Hey ya'll- it's Karis.
Wow- where to start, eh? These couple days have been beyond belief. There's more to say than we'll ever be able to compress into a couple paragraphs, but here goes nothing. This trip began on both the lowest and highest note. After a beautifully smooth day of travel, (minus one broken door and de-planing in Texas,) our first day was... immersive. Rather than gradually warming ourselves up to the tough stuff, Day 1 in Colombia found us diving in headfirst.
We visited the orphanage, Luz Y Vida. This is not just any orphanage, this is an orphanage specifically for abandoned, severely disabled children. These children live with blindness, paralysis, tumours, brain damage, muscular dystrophy, down syndrome, and many other struggles. These are the kids that represent Luz Y Vida. Did I mention that the name translates to Light and Life? We toured the place which held many people. Some were babies, and others were old enough to have facial hair. This building is their morning, noon, and night. This is their life. We calmed the flailing limbs and howling voices. We held the paralyzed and hands. We fed them, tickled them, held them, and loved on them. In return, they broke our hearts. It was hard feeding little Maya her bland soup, while little Maria had to be content with the feeding tube inserted in her stomach. It was hard talking to little Diana, who was strapped in tight to her wheelchair to combat her uncontrollable movements. I learned that laughter is the universal language of joy. The laughter of Maria and Diana and Maya was just as heartfelt and full of life as any 'healthy' child. And when I told Diana, in very broken Spanish, that she was beautiful, the smile that spread across her face was even bigger than any smile I had ever seen before.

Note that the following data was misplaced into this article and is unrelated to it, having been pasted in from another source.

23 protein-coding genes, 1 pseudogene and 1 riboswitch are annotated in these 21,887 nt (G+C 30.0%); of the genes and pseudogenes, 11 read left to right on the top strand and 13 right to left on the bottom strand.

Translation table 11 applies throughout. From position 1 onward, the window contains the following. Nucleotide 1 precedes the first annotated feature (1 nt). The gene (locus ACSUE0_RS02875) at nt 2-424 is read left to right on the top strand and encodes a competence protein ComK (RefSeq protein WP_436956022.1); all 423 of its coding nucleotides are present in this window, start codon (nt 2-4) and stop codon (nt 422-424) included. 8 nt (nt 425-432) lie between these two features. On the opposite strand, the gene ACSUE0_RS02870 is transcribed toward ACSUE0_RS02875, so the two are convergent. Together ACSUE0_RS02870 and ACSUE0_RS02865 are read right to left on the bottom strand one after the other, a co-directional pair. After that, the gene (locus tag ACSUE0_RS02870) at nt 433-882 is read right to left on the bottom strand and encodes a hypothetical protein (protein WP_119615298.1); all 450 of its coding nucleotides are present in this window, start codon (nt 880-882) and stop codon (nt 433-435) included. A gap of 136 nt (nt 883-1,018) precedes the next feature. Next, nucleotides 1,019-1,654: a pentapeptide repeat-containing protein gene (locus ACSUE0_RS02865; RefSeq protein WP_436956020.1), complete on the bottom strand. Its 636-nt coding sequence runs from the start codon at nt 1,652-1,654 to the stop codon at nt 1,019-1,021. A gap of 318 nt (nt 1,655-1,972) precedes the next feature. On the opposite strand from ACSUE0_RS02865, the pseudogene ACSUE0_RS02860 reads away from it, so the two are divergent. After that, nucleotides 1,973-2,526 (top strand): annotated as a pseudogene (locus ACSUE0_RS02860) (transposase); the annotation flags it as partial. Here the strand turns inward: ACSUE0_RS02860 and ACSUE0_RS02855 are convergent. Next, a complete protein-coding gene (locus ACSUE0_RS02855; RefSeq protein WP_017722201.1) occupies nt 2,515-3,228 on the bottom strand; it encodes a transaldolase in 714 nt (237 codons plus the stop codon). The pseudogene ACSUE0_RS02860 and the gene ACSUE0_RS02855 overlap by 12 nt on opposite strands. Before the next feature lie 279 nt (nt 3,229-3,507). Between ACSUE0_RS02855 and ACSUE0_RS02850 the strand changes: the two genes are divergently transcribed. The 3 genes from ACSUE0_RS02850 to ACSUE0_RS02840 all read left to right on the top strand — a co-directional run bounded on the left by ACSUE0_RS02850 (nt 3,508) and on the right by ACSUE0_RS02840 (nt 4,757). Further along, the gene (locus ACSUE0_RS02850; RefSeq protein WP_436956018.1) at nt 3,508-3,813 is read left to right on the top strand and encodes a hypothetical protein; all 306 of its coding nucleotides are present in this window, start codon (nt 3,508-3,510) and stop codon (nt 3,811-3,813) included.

I was convicted with the realization of how much easier it was to approach the younger children, and how hesitant our team was to approach those closer to our age. We lavished love and attention on the babies, and tried to avert our eyes from the older ones. Do we feel guilty? Are we filled with pity? We're for sure not filled with as much compassion. Day 1 in Colombia taught us that grace knows no bounds. Love has no conditions. Mercy is blind to colour, gender, physical ability, and age. Compassion should be infinite, so why isn't ours?
(to protect these little ones from exploitation, we were asked not to take
any pictures of the children at Luz y Vida. This is a painting on
the wall that we saw as we came into the building)
Here is Reagan...
Colombia is a country that is so easy to fall in love with. Everything from the sightseeing to the culture itself. Everyone is so loving, and so easily accepting of who you are. La Mesa was a perfect example of this, it was so amazing to see how different the culture was from Canada. The kids were not shy or nervous about meeting us at all, it took no time at all for all of us to be playing soccer and basketball together, even through the language barrier.
The worship service was a lot like the ones that go on in Canada, except the passion these people had was unlike anything I\d ever seen before. Some of the kids would get on their knees while they were praying, and some would just cry. The kids really had no shame at all, during the songs, they were screaming the Spanish lyrics,and even trying to sing along to the English lyrics. It was so cool to see the amount of faith these kids had, and how unashamed they were to show that they believed. Just being in the church, you were not afraid to be judged by the way you worshiped, which was really encouraging, it showed me that we all worship the same God. It was not easy to leave La Mesa.